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Marianne Paskowski



Unleashed & Unvarnished on High-Def

November 14, 2006 6:51 PM

Unfortunately, I won’t be among HDNet’s 4 million subs to see how former CBS anchor Dan Rather fares tonight on his maiden voyage of “Dan Rather Reports.” But that’s only because I don’t have a high-def TV set. I would watch if I did.

Now this might tick off Mark Cuban who owns HDNet. And, if it does, who cares? He’s rich, famous and young, and I am none of the above. But I think it’s rather cruel to subject a 75-year-old man to the uber-scrutiny of high-def cameras that show all. No amount of Botox or pancake makeup can hide the assaults of gravity on aging human beings, and Mr. Rather is either a very brave or desperate man to subject himself to this ordeal, especially with so few eyeballs presently watching. I worry that more people will tune in to see how he looks rather than to hear what he actually says.

High-def, I agree, is great for sports, indeed a mesmerizing experience to watch jocks sweating, spitting, scowling and scratching before your very eyes. But for news? Aside from the voyeuristic sideshow of seeing how Rather comes off on high-def, actually what I most want is to hear, and not necessarily see, is if Rather lives up to his own hype. And if he does, here’s a suggestion to Cuban: Rename the show “Dan Rather Unleashed & Unvarnished.”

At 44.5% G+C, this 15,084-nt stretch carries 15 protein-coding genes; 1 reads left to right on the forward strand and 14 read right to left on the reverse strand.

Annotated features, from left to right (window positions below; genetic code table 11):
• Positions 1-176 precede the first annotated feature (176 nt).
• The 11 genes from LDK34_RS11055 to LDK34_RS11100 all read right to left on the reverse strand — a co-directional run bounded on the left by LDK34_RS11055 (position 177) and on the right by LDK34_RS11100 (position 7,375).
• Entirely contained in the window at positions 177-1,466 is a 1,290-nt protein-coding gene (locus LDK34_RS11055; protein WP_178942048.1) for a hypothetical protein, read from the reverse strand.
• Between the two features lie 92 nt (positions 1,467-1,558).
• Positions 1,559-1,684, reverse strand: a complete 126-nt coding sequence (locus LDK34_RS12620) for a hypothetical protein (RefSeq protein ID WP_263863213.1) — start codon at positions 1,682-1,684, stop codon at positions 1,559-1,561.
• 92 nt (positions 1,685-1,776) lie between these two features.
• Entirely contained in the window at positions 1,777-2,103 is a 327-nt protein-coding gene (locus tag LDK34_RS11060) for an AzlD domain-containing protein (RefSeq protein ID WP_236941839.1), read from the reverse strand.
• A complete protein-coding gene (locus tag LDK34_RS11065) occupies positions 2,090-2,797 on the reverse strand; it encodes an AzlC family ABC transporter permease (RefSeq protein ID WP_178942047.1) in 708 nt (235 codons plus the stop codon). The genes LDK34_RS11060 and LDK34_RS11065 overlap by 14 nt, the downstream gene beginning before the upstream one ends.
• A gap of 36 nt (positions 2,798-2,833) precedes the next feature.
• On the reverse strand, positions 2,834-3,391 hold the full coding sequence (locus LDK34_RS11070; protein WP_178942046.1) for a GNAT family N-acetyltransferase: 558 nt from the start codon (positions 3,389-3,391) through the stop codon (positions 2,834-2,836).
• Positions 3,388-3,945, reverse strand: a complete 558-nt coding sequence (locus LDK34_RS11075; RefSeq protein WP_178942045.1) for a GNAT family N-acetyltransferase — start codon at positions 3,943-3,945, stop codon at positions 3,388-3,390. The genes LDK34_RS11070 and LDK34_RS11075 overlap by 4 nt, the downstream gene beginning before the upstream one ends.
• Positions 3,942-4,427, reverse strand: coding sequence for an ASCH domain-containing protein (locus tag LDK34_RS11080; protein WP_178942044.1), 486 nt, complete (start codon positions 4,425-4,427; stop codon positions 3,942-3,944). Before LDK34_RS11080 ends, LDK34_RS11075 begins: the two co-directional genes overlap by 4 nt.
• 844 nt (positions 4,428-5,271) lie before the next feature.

In commenting for a Reuters report about the state of U.S. journalism, Rather said, “In some ways, we, and I include myself in this, have lost our guts. We need a spine transplant.” And I agree. But I guess I’ll never know because I can’t hear or see the show for now. So let me know if you watch tonight, and weigh in here with your comments. A lot of us want to know.

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Comments (6)

Cliff:

Wow - what a presentation by Dan Rather! HDNet always has vivid shows whether they are travel or concerts and whatever else. Lets get real! Although we can see Dan's age but it is a wisdom all over his face and a very well designed presentation from many years in reporting.

Dan is beginning the national conversation that should be happening about really supporting the veterans. The show covers a series of stories about wounded returning home and going off to the hard reality of the Bush Iraq war (my clarification and not Dan's - shall we not forget he got us into it).

The intense clarity of the families living around the veterans - children, wives and husbands - dedicated to serving their country and fully exhibiting extensive courage. A most wonderful thing.

Yet, does the Veterans Administration have the funding that is needed to support our troops? Dan finds that some say they are short $3 Billion per year and that the healthcare for the current 7 million vets may cost $100 Billion over time and could be forgotten when the war is over.

90% survive injury in the war and will need lenghty or life time healthcare. Many have brain trauma and suffer loss of limbs not to mention post traumatic stress.

Did you know there are 40,000 non-residents serving in the military and that 7% of the frontline miltary in Iraq are not citzens of this country but are trying to become citizens. Bush signed a bill that helps them get to citizenship faster.